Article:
As I have commented before on several occasions, I have since my youth been a partisan of the minor planet Pluto . When Pluto was first discovered by astronomers some nine decades ago or so, the planet seemed particularly eccentric. Later on, as our knowledge of the solar system became more complete, it was discovered that Pluto was not the only sort of planet that had a strange elliptical orbit far different from that of either the smaller inner planets or the gas giants, but that its orbit and its inclination at an angle from the plane for the inner and outer planets (as they are called) were typical of an entire type of planet that had hitherto been unknown, of which Pluto was merely the first (and not even the largest) example. The experience of finding odd minor planets in our own neighborhood, as it were, ought to have clued us in that perhaps we did not know all of the types of planets that could exist in our solar system, and that perhaps we were unlike the sort of subdivision where one finds only one or two types of houses repeated endlessly throughout the neighborhood that we are a far different sort of neighborhood with far greater variety. We ought to have considered this given the difference between the rocky inner planets from Mercury to Mars, the asteroid belt, and the gas giants, the comets whose paths we have sometimes charted, and the various plutonoids and other minor planets so far discovered in the Kuiper Belt.
But we still find ourselves surprised by the discoveries we make when we look a bit closer at the spaces beyond Pluto. The New Horizons mission, whose job it has been to explore some of the more notable Kuiper Belt objects that we have been able to notice to date, has not only made some major discoveries in places that we have already known, like the small double planet of Pluto and Charon whose center of gravity is between them, but with the bowling pin-shaped minor planet known at present temporarily as Ultima Thule. And therein is a story of the lack of imagination that has often taken place when planets have been viewed from the light of what we know so far. Planets, especially minor planets far away, are a lot stranger than we have assumed based on the fairly ordinary ones that are close to us.
What makes Ultima Thule so unusual are a few qualities. For one, the object had not even been properly named, but had been given a name that only an astronomer could love, 2014 MU69, showing that it had only been discovered at all somewhat recently, since it is about a billion miles further from the sun than Pluto is. It is additionally shaped somewhat like a bowling pin according to photos taken from the New Horizons flyby, and scientists thought that the planet may have in fact been two minor planets circling each other in the manner of Pluto and Charon. Apparently, though, there are two cores, one of them larger and the other smaller, suggesting that it is possible that there were once two separate bodies that became so close that there was a collision that fused them together into one composite body, but the cores were not of such disparate size that the other core was entirely eliminated. Your guess is as good as mine as to when that happened or if some other reason is responsible for the odd appearance of the planet.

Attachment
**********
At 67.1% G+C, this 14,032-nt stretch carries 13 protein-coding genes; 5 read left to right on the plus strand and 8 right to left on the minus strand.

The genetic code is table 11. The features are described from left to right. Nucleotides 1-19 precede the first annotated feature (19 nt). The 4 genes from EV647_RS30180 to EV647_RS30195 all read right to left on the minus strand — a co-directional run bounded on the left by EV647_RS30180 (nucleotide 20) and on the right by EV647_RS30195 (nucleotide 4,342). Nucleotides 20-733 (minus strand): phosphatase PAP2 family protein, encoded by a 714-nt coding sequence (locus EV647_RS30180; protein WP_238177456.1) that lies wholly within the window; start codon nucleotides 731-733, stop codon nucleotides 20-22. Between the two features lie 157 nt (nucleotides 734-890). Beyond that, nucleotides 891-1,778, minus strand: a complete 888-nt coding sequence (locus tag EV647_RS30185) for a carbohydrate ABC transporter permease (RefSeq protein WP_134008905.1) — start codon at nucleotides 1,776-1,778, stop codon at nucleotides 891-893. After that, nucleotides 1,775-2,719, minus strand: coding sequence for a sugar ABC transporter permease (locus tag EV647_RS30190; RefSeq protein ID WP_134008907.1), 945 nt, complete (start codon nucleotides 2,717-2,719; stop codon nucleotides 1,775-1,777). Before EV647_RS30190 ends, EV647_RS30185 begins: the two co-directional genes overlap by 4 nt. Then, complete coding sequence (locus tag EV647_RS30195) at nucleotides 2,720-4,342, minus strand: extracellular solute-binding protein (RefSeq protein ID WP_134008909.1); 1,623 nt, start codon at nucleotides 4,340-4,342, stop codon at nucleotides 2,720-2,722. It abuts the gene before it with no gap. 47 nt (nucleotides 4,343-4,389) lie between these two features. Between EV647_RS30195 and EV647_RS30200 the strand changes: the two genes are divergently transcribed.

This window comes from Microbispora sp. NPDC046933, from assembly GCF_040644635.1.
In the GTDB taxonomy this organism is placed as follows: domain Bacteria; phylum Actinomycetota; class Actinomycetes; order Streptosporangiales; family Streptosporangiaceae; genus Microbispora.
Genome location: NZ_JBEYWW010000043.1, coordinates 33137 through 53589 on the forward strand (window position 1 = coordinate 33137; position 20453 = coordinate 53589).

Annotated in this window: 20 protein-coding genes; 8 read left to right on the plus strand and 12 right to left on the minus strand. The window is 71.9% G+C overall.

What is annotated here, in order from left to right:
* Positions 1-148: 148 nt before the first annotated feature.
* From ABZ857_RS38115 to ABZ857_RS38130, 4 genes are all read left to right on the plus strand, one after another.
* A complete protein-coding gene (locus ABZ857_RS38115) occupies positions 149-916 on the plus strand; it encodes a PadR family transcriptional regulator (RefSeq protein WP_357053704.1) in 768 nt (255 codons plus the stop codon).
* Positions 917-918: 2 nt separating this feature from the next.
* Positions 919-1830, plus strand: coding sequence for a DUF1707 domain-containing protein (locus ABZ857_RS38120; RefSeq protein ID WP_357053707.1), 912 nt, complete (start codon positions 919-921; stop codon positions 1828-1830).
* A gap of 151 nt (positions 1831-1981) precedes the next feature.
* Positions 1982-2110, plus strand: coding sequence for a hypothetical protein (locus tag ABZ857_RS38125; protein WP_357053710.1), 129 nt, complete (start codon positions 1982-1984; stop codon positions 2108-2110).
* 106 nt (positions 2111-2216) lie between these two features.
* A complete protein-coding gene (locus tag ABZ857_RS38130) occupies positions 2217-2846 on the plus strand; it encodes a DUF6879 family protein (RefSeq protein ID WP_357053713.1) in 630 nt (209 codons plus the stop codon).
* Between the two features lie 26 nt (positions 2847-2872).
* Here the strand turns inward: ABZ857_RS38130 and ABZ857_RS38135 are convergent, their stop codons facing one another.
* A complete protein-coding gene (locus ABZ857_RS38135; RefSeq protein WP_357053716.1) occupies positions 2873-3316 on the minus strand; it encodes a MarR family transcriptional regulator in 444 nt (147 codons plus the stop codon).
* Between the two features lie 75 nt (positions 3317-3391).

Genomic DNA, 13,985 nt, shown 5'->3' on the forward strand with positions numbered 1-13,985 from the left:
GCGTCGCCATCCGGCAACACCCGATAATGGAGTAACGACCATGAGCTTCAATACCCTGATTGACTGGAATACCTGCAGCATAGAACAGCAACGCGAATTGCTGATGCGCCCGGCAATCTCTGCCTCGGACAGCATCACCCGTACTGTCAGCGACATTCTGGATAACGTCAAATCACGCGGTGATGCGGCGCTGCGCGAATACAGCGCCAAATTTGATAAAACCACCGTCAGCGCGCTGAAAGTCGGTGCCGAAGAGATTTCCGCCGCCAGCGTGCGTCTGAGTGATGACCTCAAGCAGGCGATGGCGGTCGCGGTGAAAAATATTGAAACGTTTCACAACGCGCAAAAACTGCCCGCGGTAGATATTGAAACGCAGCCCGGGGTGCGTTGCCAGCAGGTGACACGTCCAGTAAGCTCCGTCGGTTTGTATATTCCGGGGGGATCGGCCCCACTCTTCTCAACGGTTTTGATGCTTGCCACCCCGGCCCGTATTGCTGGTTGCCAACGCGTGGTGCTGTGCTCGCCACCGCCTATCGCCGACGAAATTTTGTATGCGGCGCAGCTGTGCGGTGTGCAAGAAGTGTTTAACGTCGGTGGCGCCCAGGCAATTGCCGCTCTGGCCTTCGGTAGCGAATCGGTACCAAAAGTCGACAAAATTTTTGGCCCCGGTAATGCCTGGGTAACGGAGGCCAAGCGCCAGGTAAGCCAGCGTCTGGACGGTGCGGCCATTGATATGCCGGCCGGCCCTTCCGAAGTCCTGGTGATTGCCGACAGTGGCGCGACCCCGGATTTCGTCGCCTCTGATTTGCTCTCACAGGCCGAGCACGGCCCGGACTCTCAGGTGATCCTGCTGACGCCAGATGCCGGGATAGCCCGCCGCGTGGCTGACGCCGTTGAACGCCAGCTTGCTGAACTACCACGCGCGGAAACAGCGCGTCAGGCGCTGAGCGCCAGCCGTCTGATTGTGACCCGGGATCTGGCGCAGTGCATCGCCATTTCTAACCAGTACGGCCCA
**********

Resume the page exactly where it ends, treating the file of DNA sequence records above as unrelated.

Regardless of its origins, though, Ultima Thule is yet more evidence that the solar system is stranger than we thought. And that is a good thing. It is worthwhile from time to time to have entirely new classes of planet discovered, lest we think that we have seen everything and thus know everything there is to know about planets. If our own neighborhood can provide such surprises like finding the equivalents of tiny bungalows or quirky trailer parks in a subdivision that we thought only contained mini-mansions and ordinary 3 bedroom/2 bath single family dwellings, then we will likely be far more humble when it comes to judging what could possibly be contained in other neighborhoods that are more distant and thus harder to uncover. Perhaps there are entire classes of planet that are beyond our imagination at present that await future discovery. At the very least those who posit cosmologies about the formation of planets can have their imagination fired so that they can better conceive of at least some of the possibilities that we may yet find in the future if we look hard enough. At the very least, this sort of discovery can help justify the expenditure of sending missions like New Horizons out into the great unknown to report on what they find and thus improve our knowledge about our neighborhood.
In the uncertain world of ancient and medieval cartography, Ultima Thule was a land beyond exploration in the far northern reaches, variously identified with Iceland, Greenland, Norway, and more obscure areas. During the long period of arctic exploration, various islands were discovered and thinly populated, areas like Jan Mayer and Svalbard and many others which are among the most distant inhabited places on our planet. But as the blank spots were filled and our knowledge increased, areas received their own name and if not very widely known, were at least no longer so mysterious that people worried that there might be dragons there, even if there still might be polar bears or massive packs of deadly sea ice or other oddities. And perhaps it shall be the same in the future when it comes to space, that the area near to us will be better and better known, tempting us to go and explore remote and challenging rocks in the solar system that can be inhabited only with considerable difficulty and ingenuity, as we seek to expand beyond the regions of our birth and to banish further and further away areas that are unknown and unexplored by us.
 See, for example: